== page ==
Singapore’s cosmopolitan environment, multinational corporations and healthy job opportunities are a boon for prospective business school students. And if you’re set on Singapore for your MBA, you will likely be considering both NUS Business School and Nanyang, two of the finest educators in the city-state.
Singapore provides a natural advantage to both institutions, according to Jenifer Raver, the former director of the Yale-NUS College, a liberal arts college based there. Now a consultant at Fortuna Admissions, Raver says: “Singapore is one of the safest places on earth and is extremely multicultural.
“There are excellent professional opportunities for qualified graduates in Singapore, and both NUS and Nanyang have for many years featured among the best performing schools in the FT Global MBA Ranking for the percentage of MBA graduates who are employed within three months of graduating.
“Business schools here have in recent years worked with students to find jobs not only in Singapore, but in Southeast Asia and greater Asia.”
Raver adds that the salary increase in percentage terms among NUS and Nanyang MBA graduates is among the highest in the world.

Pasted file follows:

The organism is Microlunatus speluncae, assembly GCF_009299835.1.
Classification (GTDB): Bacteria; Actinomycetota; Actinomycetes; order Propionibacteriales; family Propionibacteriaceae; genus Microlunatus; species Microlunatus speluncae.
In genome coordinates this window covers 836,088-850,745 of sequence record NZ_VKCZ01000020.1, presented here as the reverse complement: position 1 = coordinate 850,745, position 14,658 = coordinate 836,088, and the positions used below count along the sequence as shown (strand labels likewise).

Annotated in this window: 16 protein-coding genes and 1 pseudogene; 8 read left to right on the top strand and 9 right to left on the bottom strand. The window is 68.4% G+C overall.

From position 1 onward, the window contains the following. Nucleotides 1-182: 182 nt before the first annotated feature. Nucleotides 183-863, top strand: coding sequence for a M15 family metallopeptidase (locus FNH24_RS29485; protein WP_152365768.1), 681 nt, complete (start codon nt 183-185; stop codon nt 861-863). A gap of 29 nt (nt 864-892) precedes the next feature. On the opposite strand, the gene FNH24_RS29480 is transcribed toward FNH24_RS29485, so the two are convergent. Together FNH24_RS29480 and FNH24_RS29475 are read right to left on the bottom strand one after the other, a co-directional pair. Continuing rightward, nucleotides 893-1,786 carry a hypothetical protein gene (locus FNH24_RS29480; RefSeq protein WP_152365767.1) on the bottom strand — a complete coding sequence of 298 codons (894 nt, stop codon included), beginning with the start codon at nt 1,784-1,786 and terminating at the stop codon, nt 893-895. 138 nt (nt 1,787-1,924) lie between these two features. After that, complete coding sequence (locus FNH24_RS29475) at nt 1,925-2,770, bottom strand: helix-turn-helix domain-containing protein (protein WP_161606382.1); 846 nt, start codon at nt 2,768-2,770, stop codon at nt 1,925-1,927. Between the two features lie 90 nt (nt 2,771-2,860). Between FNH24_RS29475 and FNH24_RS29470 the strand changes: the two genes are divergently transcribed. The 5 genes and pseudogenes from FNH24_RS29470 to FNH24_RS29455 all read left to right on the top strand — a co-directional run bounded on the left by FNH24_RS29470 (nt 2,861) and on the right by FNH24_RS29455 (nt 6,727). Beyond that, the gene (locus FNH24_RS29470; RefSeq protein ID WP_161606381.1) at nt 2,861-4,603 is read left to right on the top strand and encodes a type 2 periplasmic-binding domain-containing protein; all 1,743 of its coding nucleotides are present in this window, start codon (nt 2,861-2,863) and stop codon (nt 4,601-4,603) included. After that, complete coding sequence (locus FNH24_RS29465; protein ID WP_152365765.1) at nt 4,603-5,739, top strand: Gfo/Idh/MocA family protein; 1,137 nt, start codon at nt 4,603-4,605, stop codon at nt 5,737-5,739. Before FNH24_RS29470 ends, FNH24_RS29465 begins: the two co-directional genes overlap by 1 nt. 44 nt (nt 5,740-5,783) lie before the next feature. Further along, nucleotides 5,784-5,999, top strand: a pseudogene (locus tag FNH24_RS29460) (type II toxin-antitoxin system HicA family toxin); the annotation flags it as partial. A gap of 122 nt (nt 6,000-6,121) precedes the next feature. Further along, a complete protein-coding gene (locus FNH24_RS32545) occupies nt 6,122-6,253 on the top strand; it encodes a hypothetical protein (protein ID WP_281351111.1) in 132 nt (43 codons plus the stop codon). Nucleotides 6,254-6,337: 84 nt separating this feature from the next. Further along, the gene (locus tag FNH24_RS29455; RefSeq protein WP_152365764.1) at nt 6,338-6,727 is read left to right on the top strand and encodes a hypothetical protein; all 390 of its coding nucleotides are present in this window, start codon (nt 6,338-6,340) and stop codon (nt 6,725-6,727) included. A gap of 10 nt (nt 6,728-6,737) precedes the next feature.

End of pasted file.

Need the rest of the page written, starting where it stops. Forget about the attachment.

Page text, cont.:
NUS vs Nanyang: MBA programs
While there is much that binds NUS and Nanyang, the two schools are distinct in their own right. One of the big differences between them is the length of their MBA programs. Nanyang’s 12 month course means the opportunity cost for students, of quitting work and forgoing a salary, is far lower, though both courses charge the same in tuition fees: S$62,000 ($45,000).
But Nanyang’s “compressed schedule” means that students have a heavier workload, says Nick Soriano, who was previously the director of admissions at both Nanyang Technological University and National University of Singapore, which house the Nanyang and NUS Business Schools, respectively.
And at 17 months, the NUS MBA provides time enough for an internship, which can be crucial for securing a full-time job in some sectors, such as investment banking and management consulting.
The NUS MBA’s longer length means that it also provides students with a wider range of modules than Nanyang does. NUS has unique specializations as part of the MBA, including healthcare management and real estate. Students at the school can also opt to combine their MBA with a master’s in public policy.
That said, Nanyang does offer a broad base of technology-focused courses, drawing on the renowned strength of its research-focused host university, Nanyang Technological University.
Tess Wartanian, a European MBA candidate at NUS, says that the program focuses on “contributing to the community” in addition to the bottom line. “The NUS MBA is all about transformation for leaders of the future,” says the former digital media consultant from Austria.
She adds: “I chose NUS specifically because of its long tradition and renowned faculty. I wanted to understand Asian culture and ways of business, which made NUS more attractive as a school, which has a strong heritage and history in Singapore.”